With rising home prices making it increasingly difficult for those with lower incomes to buy, mortgage giants Fannie Mae and Freddie Mac are taking it upon themselves to provide more opportunities.
The government sponsored entities have just announced support for three new low-cost housing options – rural homes, manufactured housing and the existing stock of affordable homes.
The organizations point out that around 23 percent of Americans live in rural areas, and say that incomes in these areas are generally lower than the national average. Under a new Duty to Server program, Fannie Mae and Freddie Mac plan to purchase more loans in specific low-income rural areas. Fannie Mae said it will buy up to 5,000 extra rural single-family loans, while Freddie Mac will purchase an additional 3,360 loans by the third year of the program, it said.
“It’s unclear the impact it will have just yet. It’s new to the market, still unproven,” Gerron Levi, director of policy and government affairs at the National Community Reinvestment Coalition, told realtor.com. “But when Fannie and Freddie enter the market and tell lenders, ‘If you make the loan we will purchase it,’ it will facilitate access to credit to those markets. [Private] lenders will be more willing to make loans.”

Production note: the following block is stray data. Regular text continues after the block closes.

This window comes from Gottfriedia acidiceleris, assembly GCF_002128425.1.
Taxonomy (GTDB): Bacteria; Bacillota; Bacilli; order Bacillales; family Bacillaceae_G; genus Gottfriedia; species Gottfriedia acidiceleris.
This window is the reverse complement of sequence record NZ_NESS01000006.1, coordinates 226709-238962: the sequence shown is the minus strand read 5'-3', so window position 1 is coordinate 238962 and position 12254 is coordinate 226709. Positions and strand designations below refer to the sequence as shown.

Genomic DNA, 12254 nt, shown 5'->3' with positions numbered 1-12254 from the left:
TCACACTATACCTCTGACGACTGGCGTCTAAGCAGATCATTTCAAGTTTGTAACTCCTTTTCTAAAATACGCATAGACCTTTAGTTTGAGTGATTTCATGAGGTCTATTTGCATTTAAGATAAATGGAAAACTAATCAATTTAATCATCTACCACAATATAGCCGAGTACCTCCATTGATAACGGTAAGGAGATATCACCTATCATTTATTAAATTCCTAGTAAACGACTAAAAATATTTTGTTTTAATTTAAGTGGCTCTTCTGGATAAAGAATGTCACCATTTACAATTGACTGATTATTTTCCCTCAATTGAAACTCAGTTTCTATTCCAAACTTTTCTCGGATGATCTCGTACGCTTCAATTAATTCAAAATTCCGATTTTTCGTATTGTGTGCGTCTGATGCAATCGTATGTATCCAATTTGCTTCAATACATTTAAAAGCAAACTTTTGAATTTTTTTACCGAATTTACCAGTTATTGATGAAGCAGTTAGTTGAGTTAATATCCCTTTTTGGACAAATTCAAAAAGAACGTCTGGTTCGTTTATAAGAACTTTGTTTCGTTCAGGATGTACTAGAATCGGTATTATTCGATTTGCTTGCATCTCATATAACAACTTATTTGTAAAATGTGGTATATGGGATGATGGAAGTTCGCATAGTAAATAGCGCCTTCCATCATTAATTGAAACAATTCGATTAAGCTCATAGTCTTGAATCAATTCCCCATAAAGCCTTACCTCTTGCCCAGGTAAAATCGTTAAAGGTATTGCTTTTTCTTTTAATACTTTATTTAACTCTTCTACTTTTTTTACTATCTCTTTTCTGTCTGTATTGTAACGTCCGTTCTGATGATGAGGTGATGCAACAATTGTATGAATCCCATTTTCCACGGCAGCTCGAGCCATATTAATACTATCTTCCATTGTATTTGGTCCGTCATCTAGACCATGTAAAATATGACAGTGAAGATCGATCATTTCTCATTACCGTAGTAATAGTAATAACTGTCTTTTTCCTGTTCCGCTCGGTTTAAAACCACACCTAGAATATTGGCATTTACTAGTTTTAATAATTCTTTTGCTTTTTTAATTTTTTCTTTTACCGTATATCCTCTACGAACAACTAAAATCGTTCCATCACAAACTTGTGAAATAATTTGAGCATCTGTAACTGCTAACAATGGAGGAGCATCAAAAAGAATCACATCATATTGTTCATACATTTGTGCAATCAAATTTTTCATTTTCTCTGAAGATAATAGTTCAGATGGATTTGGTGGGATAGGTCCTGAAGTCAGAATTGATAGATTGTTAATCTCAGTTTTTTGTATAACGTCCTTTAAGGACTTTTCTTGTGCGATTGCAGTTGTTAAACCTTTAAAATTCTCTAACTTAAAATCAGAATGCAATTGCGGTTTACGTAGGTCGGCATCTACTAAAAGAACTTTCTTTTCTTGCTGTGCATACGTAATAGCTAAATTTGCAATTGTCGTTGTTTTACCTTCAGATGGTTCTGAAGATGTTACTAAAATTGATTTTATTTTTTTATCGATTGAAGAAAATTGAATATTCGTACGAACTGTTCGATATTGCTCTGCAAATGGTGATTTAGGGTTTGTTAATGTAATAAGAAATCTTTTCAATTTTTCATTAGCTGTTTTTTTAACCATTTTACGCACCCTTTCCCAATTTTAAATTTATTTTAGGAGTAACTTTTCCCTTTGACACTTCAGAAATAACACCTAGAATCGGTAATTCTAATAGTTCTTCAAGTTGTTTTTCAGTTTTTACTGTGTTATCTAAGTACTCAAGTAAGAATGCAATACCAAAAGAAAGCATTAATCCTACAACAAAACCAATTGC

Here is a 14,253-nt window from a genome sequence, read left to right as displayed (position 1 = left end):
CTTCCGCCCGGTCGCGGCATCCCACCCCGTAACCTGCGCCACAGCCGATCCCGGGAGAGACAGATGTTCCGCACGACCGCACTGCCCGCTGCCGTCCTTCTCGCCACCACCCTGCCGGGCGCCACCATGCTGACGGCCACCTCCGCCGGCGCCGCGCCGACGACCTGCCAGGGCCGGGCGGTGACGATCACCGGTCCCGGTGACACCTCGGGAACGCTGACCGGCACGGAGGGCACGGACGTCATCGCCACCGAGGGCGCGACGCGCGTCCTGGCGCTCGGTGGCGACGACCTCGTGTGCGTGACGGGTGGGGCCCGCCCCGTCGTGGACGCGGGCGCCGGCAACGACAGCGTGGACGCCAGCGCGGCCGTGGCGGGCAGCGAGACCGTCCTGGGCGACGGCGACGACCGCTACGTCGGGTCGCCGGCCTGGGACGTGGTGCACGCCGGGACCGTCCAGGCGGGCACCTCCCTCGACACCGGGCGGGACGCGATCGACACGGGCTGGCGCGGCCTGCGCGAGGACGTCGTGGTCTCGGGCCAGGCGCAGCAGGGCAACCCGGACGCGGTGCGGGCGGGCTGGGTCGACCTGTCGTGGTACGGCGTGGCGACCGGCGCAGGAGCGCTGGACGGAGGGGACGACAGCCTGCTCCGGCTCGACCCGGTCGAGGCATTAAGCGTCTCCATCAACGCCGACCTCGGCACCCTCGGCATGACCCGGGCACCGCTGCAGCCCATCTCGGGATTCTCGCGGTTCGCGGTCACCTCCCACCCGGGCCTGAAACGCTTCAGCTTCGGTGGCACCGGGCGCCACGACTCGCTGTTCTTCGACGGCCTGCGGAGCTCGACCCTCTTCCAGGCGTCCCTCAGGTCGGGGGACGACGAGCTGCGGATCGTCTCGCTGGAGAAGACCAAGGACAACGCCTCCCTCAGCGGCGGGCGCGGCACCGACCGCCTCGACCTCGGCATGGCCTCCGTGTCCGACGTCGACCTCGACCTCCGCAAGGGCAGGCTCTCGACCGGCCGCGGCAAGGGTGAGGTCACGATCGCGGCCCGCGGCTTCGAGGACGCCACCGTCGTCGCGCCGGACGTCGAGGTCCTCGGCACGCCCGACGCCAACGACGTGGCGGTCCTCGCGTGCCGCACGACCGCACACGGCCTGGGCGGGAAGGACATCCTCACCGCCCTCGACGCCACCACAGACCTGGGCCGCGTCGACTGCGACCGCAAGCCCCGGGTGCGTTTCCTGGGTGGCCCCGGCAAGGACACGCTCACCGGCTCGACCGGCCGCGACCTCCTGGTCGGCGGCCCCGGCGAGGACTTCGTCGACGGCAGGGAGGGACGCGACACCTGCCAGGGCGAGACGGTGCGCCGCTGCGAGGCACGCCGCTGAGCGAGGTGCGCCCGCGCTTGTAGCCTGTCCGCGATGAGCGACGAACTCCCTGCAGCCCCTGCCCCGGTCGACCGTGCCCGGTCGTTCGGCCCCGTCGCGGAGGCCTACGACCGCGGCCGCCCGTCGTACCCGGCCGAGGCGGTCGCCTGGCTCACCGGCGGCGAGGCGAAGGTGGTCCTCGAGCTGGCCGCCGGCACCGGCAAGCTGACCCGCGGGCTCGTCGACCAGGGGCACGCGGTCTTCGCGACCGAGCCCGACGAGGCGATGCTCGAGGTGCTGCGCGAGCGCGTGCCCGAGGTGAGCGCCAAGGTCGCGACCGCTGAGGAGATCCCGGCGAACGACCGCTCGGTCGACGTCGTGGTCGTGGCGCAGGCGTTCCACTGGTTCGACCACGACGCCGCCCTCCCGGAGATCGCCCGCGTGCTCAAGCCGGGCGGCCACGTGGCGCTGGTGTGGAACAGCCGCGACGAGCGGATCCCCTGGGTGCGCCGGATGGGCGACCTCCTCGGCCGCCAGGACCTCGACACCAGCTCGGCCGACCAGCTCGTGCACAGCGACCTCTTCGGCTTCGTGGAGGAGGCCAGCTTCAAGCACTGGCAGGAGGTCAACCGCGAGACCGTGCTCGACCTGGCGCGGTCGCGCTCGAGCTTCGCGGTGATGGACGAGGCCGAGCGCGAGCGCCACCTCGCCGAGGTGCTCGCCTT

Fannie Mae and Freddie Mac have also moved to do the same with manufactured homes. Some 17 million Americans are estimated to live in such homes, which cost a median of just $73,800 compared to the average $269,500 cost of new homes.
Freddie Mac recently said that manufactured homes are a “critical source” of affordable housing. As such, it’s planning to buy an additional 1,000 manufactured housing loans, while Fannie Mae said it will buy between 4,540 and 5,540 such loans. This could pump an extra $500 million into the market, the GSEs say. They also announced plans to test out buying loans on homes that are held as personal property within manufactured housing to see if it helps low and moderate-income buyers get a foothold in these homes.
The GSEs also say they want to resume investing in low-income housing tax credits, which are used as incentives for to encourage developers to build more lower-cost housing. This program was previously halted during the recession.
The National Housing Law Project estimates that the credits provide funding for about 100,000 new affordable housing units each year. They also can create greater support for developers creating Section 8 housing.